Wild Wild South: Running gun battles in cities in broad daylight are not normal – don’t get used to it
While SAPS leadership might have congratulated two lone police officers who engaged in a gun battle with seven heavily armed robbers who hit a Westville, Durban mall on 28 November, we still need answers as to whether the gunmen were in fact dangerous, escaped convicts on the run.
The filmed clip of the two Westville SAPS officers engaged in a heavy gunfight with armed robbers lasts about 58 seconds, during which at least 50 shots echo through the city’s streets while alarms screech and a few motorists drive by, seemingly oblivious of, or inured to, the drama.
See Video Clip here
The shootout on Durban’s streets early on a weekday morning was not unusual. In fact, these wars between criminals and law enforcement agencies have become commonplace, as everyday as the gunshots that ring out over the Cape Flats in Cape Town.
The day before the Westville shootout, Gauteng police fatally wounded one suspect and arrested four others during a skirmish on the R21 in the early hours of the morning. The following day, five people were killed and nine others injured in a gun battle in Centurion.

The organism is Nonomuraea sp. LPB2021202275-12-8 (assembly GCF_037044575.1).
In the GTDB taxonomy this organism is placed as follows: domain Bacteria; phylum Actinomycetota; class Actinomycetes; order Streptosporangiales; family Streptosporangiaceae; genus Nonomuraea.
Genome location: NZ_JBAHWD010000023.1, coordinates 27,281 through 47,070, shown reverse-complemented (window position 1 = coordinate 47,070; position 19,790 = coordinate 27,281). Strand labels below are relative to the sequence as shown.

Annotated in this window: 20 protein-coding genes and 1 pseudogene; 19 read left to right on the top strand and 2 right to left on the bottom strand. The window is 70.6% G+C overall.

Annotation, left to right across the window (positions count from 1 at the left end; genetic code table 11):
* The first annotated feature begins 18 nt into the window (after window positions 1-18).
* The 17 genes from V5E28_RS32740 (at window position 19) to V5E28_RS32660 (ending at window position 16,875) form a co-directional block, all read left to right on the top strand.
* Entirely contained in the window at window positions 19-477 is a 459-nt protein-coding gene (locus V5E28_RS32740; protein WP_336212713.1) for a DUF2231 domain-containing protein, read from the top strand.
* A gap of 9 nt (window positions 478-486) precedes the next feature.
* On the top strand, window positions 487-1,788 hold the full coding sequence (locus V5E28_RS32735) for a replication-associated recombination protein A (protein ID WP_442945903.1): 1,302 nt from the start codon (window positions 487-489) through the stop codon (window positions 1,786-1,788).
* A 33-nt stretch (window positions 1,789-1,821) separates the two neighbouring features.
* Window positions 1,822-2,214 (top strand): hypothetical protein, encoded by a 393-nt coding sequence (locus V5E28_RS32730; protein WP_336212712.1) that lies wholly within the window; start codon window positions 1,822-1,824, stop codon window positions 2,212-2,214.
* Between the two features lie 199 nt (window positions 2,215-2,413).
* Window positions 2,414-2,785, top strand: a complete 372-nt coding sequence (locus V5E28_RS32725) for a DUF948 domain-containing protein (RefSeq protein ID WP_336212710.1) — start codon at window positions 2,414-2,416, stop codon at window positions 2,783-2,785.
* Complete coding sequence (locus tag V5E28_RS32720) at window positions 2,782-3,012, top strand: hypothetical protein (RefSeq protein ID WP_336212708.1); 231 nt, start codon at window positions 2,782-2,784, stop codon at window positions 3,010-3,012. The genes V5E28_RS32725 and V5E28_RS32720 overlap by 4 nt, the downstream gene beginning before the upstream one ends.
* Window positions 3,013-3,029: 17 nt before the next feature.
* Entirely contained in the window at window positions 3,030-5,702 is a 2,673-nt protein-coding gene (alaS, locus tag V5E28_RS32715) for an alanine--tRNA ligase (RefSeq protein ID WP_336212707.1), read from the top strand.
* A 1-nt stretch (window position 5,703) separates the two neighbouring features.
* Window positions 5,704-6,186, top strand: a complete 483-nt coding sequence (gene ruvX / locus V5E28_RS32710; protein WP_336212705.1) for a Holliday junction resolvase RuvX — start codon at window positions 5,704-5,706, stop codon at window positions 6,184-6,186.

Welcome to the wild, wild South.
But the Westville shootout requires deeper scrutiny, as Daily Maverick has reliably learned that at least one of the robbers, in fact the man who was shot dead, was a convict who had escaped from “a high-security prison and was on the run for quite some time”.
There was no mention of this in National Commissioner of Police, General Khehla Sitole’s statement lauding the two Warrant Officers “for their bravery, which was caught on camera”.
The statement, released by Sitole’s spokesperson Brigadier Vish Naidoo, set out how “three suspects in balaclavas allegedly forced their way into the post office and demanded Sassa money from one of the staff members and started assaulting her when she said the money had not arrived at the post office”.
The robbers had then made a dash for “an awaiting getaway bakkie which had another four occupants in it. The two police officers and the suspects spotted each other, resulting in a shootout between them”, said Naidoo.
“The suspects, armed with AK47 rifles and pistols, drove away in the bakkie as they continued to shoot randomly as well as at the police officers. Several vehicles including the police vehicle as well as buildings were damaged in the process after being riddled with bullets.”
Sitole said that the police officers, “despite being outnumbered and overpowered, remained relentless throughout the gun battle and fatally wounded a 34-year-old suspect while the other suspects managed to escape. It is believed that other suspects may have also been wounded during the shootout”.
Recovered at the scene was a Z88 pistol, with the serial number filed off.
“The response displayed by our two police officers was exceptionally patriotic and selfless, to say the least. I personally called and congratulated both colleagues this morning for their unwavering determination and highly commendable bravery. I will also be visiting them in the very near future,” said General Khehla Sitole.